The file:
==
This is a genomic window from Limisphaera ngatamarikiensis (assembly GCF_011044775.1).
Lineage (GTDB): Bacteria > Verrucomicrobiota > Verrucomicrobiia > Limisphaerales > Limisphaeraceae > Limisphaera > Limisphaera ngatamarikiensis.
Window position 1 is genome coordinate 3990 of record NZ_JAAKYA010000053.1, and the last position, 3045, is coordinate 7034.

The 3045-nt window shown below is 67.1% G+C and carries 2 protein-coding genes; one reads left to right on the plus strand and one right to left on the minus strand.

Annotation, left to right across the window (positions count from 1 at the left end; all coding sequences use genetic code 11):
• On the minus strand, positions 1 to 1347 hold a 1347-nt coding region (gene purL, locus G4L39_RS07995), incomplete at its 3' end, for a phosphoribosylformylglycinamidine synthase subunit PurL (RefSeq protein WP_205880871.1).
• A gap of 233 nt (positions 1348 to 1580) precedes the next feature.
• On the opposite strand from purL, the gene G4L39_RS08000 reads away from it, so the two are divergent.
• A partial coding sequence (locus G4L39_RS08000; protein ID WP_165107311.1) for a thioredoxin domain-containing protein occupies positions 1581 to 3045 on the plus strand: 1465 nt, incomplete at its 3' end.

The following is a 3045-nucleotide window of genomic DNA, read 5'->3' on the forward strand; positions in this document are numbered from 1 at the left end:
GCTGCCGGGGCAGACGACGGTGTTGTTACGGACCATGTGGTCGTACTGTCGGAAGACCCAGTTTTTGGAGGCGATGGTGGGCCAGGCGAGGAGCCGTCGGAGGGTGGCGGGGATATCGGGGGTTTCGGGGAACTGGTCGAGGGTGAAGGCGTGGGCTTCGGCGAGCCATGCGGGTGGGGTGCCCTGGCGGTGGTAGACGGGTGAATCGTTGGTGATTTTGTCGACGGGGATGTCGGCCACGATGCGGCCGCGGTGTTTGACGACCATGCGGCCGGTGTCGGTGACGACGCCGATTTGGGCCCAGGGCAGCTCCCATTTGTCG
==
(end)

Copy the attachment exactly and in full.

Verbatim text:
This is a genomic window from Limisphaera ngatamarikiensis (assembly GCF_011044775.1).
Lineage (GTDB): Bacteria > Verrucomicrobiota > Verrucomicrobiia > Limisphaerales > Limisphaeraceae > Limisphaera > Limisphaera ngatamarikiensis.
Window position 1 is genome coordinate 3990 of record NZ_JAAKYA010000053.1, and the last position, 3045, is coordinate 7034.

The 3045-nt window shown below is 67.1% G+C and carries 2 protein-coding genes; one reads left to right on the plus strand and one right to left on the minus strand.

Annotation, left to right across the window (positions count from 1 at the left end; all coding sequences use genetic code 11):
• On the minus strand, positions 1 to 1347 hold a 1347-nt coding region (gene purL, locus G4L39_RS07995), incomplete at its 3' end, for a phosphoribosylformylglycinamidine synthase subunit PurL (RefSeq protein WP_205880871.1).
• A gap of 233 nt (positions 1348 to 1580) precedes the next feature.
• On the opposite strand from purL, the gene G4L39_RS08000 reads away from it, so the two are divergent.
• A partial coding sequence (locus G4L39_RS08000; protein ID WP_165107311.1) for a thioredoxin domain-containing protein occupies positions 1581 to 3045 on the plus strand: 1465 nt, incomplete at its 3' end.

The following is a 3045-nucleotide window of genomic DNA, read 5'->3' on the forward strand; positions in this document are numbered from 1 at the left end:
GCTGCCGGGGCAGACGACGGTGTTGTTACGGACCATGTGGTCGTACTGTCGGAAGACCCAGTTTTTGGAGGCGATGGTGGGCCAGGCGAGGAGCCGTCGGAGGGTGGCGGGGATATCGGGGGTTTCGGGGAACTGGTCGAGGGTGAAGGCGTGGGCTTCGGCGAGCCATGCGGGTGGGGTGCCCTGGCGGTGGTAGACGGGTGAATCGTTGGTGATTTTGTCGACGGGGATGTCGGCCACGATGCGGCCGCGGTGTTTGACGACCATGCGGCCGGTGTCGGTGACGACGCCGATTTGGGCCCAGGGCAGCTCCCATTTGTCG